In China, a billionaire was sentenced to 13 years in prison, and his company was fined a record amount

Anna Kholodnova

In Shanghai, billionaire Xiao Jianhua, who has not appeared in public since 2017, was sentenced to 13 years in prison. The court also fined his conglomerate Tomorrow Holdings 55.03 billion yuan ($8.1 billion), a record for China.

Reuters writes about it.

The Shanghai court said Xiao Jianhua was charged with illegal withdrawal of government deposits, misappropriation of funds and bribery.

According to the court, from 2001 to 2021, Xiao and Tomorrow Holdings transferred stocks, real estate, cash and other assets totaling more than 680 million yuan to government officials to evade financial controls and obtain illegal benefits.

In July 2020, Chinese regulators seized nine institutions linked to the billionaireʼs group as part of a crackdown on risks associated with financial conglomerates.

The court said that since 2004, through several levels of indirect shareholders and anonymous owners, he controlled numerous financial institutions and platforms on the Internet, including the bankrupt Baoshang Bank.

It is alleged that Xiao used the illegal profits to purchase financial institutions, trade in securities and invest overseas. But the court recognized his attempts to make amends and reduced the sentence.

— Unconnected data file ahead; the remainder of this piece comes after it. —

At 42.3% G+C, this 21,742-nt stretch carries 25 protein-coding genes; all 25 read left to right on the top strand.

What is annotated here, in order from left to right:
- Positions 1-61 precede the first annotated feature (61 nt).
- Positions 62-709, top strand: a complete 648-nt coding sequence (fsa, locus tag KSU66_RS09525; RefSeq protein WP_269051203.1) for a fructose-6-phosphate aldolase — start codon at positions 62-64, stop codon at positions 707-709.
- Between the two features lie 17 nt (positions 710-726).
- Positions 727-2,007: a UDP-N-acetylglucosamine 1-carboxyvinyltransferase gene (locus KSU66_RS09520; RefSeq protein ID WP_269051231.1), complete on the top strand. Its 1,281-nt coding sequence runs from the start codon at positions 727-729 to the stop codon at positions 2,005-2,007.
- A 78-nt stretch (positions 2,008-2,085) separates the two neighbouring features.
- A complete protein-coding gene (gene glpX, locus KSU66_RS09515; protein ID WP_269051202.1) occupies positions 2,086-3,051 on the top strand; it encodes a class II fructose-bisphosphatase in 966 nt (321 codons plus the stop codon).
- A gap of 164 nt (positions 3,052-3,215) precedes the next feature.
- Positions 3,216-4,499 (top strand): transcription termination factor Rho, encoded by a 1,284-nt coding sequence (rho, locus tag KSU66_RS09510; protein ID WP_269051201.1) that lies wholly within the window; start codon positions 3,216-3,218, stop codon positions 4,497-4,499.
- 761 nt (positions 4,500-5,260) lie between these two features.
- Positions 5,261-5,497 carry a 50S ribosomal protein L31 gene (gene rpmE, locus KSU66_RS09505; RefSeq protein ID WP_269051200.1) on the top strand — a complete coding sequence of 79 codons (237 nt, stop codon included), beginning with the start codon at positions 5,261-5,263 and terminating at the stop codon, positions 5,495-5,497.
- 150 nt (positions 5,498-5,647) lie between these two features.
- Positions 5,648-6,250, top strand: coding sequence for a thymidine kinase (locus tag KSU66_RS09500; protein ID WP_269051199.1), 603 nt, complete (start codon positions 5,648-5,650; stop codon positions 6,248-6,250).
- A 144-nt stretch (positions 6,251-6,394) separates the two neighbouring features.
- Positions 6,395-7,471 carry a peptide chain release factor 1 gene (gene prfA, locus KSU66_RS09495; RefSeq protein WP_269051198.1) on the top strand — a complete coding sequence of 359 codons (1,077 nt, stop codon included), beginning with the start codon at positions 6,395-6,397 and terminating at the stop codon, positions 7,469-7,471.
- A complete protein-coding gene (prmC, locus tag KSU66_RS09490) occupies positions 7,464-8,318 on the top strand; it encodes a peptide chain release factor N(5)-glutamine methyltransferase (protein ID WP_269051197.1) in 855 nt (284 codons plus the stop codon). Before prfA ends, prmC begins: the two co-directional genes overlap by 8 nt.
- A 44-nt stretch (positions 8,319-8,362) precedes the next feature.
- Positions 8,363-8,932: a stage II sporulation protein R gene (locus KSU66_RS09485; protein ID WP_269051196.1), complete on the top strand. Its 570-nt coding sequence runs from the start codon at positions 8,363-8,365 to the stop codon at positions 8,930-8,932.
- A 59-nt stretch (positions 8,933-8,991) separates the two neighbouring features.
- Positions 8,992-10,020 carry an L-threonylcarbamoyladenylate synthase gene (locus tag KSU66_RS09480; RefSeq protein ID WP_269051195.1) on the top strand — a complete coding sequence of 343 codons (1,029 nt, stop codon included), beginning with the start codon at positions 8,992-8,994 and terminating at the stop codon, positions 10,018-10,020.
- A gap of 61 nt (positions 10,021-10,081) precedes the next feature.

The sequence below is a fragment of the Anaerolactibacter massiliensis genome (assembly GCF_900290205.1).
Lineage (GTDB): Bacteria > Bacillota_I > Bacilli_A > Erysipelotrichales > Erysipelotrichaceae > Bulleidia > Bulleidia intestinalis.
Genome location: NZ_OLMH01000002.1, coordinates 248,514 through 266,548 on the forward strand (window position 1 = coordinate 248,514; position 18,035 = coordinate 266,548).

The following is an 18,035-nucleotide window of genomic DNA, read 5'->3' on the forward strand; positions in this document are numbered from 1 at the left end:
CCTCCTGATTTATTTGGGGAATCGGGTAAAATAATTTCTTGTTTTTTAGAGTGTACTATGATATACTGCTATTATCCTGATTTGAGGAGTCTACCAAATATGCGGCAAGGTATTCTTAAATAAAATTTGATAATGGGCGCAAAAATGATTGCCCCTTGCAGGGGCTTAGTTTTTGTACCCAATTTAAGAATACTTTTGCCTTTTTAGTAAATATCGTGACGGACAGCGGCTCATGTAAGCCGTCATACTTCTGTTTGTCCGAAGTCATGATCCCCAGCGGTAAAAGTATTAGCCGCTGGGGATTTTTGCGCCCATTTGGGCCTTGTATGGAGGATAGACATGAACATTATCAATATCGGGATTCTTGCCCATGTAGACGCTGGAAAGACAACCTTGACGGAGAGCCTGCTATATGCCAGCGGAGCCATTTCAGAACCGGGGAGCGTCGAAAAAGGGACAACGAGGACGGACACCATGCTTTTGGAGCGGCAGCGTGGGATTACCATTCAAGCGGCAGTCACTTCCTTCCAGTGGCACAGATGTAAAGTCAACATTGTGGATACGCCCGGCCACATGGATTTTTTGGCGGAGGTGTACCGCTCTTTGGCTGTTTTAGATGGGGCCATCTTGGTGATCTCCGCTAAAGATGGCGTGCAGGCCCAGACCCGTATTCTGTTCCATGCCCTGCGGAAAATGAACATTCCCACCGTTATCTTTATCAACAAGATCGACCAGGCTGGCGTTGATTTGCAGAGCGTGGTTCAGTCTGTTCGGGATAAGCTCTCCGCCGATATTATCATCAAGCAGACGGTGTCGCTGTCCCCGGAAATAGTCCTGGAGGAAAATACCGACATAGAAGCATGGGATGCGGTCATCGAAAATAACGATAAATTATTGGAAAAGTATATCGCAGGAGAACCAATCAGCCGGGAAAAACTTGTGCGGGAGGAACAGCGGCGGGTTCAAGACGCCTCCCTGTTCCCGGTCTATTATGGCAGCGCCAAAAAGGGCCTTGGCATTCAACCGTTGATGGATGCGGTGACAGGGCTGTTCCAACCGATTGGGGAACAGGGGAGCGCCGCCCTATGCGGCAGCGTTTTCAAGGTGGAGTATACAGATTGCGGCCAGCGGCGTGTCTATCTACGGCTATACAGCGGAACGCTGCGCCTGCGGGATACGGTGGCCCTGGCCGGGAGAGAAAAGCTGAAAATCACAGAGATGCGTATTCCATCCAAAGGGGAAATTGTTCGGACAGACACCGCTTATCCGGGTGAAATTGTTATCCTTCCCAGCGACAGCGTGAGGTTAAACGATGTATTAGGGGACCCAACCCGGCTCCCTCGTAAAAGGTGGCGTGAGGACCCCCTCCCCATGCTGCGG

"Xiao Jianhua performed commendable actions, so he was given a reduced sentence in accordance with the law," the court said.

A source told reporters that the billionaire was last seen being wheeled out of a luxury Hong Kong hotel with his head covered.

Asked about Xiaoʼs right to access the consulate as a Canadian citizen, Chinese Foreign Ministry spokesman Wang Wenbin said Xiao does not have such rights because Chinese law does not recognize dual citizenship.

Canadaʼs Department of Foreign Affairs said it was aware of the verdict from the media. The Canadian Ministry of Foreign Affairs will follow up on the case and request consular access to the detainee.

"The lack of transparency in Mr. Xiaoʼs trial is concerning, as is the continued lack of consular access, which prevents us from assessing his well-being," Canadaʼs foreign policy said in a statement.